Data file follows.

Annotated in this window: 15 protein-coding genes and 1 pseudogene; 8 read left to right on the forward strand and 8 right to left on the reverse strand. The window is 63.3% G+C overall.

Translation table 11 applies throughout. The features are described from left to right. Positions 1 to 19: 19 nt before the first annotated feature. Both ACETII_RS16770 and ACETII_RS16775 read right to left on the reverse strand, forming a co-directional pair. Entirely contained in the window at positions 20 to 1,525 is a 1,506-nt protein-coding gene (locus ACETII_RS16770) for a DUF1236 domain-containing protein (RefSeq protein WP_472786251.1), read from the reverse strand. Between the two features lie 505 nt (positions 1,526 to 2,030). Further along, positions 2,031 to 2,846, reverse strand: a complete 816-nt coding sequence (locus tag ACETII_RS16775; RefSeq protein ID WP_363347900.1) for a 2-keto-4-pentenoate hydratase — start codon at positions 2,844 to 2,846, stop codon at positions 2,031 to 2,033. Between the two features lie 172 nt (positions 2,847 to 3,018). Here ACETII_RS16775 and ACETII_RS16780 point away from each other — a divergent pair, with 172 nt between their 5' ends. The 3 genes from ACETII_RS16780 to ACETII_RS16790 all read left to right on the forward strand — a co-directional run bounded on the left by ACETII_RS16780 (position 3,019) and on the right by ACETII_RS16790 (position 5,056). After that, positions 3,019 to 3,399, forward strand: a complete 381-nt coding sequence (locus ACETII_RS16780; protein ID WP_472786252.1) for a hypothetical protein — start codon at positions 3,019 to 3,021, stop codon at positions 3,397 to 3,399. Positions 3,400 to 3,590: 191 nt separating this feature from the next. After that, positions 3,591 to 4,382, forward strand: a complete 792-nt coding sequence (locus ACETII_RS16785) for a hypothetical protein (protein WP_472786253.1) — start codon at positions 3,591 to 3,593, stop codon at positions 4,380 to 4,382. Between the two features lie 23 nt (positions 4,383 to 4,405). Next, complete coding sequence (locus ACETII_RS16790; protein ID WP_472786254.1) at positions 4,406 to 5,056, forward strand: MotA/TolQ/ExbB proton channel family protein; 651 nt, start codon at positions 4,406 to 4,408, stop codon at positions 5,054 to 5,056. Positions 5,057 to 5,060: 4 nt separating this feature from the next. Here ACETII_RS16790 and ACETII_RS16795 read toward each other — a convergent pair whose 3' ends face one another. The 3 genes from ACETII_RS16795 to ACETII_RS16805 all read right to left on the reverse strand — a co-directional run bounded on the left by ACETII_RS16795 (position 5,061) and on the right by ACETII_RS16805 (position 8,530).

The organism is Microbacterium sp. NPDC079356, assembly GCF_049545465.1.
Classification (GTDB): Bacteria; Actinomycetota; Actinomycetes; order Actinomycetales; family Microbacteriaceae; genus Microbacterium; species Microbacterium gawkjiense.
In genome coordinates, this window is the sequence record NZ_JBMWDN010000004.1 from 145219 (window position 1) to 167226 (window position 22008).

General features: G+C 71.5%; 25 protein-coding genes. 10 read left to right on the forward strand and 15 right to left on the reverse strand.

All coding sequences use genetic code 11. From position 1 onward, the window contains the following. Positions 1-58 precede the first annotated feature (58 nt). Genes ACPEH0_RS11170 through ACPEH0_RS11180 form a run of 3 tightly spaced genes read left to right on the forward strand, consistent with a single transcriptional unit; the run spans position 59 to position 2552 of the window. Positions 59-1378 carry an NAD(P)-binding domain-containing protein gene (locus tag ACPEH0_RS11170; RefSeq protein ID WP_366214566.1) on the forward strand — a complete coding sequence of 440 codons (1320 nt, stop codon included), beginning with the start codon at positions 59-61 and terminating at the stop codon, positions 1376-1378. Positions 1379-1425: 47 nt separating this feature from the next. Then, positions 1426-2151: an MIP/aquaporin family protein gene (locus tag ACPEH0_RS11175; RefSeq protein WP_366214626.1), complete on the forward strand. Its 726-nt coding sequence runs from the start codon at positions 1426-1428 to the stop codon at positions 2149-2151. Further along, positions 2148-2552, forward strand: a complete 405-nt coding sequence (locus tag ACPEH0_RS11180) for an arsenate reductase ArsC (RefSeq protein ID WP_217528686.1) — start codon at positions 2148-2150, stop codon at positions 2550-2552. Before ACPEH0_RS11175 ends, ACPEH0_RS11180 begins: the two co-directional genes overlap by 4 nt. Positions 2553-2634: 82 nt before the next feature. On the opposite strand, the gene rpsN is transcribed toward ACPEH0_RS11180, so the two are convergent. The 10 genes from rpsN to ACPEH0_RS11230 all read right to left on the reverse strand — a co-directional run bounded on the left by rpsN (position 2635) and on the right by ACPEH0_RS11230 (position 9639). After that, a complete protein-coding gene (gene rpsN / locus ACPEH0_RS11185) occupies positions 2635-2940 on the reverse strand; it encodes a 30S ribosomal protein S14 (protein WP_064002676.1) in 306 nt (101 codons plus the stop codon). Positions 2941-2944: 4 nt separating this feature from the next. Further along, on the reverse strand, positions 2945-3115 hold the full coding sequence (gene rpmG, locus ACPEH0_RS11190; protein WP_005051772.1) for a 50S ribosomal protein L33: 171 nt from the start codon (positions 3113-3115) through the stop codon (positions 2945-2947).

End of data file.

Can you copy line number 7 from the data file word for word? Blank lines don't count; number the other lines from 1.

All coding sequences use genetic code 11. From position 1 onward, the window contains the following. Positions 1-58 precede the first annotated feature (58 nt). Genes ACPEH0_RS11170 through ACPEH0_RS11180 form a run of 3 tightly spaced genes read left to right on the forward strand, consistent with a single transcriptional unit; the run spans position 59 to position 2552 of the window. Positions 59-1378 carry an NAD(P)-binding domain-containing protein gene (locus tag ACPEH0_RS11170; RefSeq protein ID WP_366214566.1) on the forward strand — a complete coding sequence of 440 codons (1320 nt, stop codon included), beginning with the start codon at positions 59-61 and terminating at the stop codon, positions 1376-1378. Positions 1379-1425: 47 nt separating this feature from the next. Then, positions 1426-2151: an MIP/aquaporin family protein gene (locus tag ACPEH0_RS11175; RefSeq protein WP_366214626.1), complete on the forward strand. Its 726-nt coding sequence runs from the start codon at positions 1426-1428 to the stop codon at positions 2149-2151. Further along, positions 2148-2552, forward strand: a complete 405-nt coding sequence (locus tag ACPEH0_RS11180) for an arsenate reductase ArsC (RefSeq protein ID WP_217528686.1) — start codon at positions 2148-2150, stop codon at positions 2550-2552. Before ACPEH0_RS11175 ends, ACPEH0_RS11180 begins: the two co-directional genes overlap by 4 nt. Positions 2553-2634: 82 nt before the next feature. On the opposite strand, the gene rpsN is transcribed toward ACPEH0_RS11180, so the two are convergent. The 10 genes from rpsN to ACPEH0_RS11230 all read right to left on the reverse strand — a co-directional run bounded on the left by rpsN (position 2635) and on the right by ACPEH0_RS11230 (position 9639). After that, a complete protein-coding gene (gene rpsN / locus ACPEH0_RS11185) occupies positions 2635-2940 on the reverse strand; it encodes a 30S ribosomal protein S14 (protein WP_064002676.1) in 306 nt (101 codons plus the stop codon). Positions 2941-2944: 4 nt separating this feature from the next. Further along, on the reverse strand, positions 2945-3115 hold the full coding sequence (gene rpmG, locus ACPEH0_RS11190; protein WP_005051772.1) for a 50S ribosomal protein L33: 171 nt from the start codon (positions 3113-3115) through the stop codon (positions 2945-2947).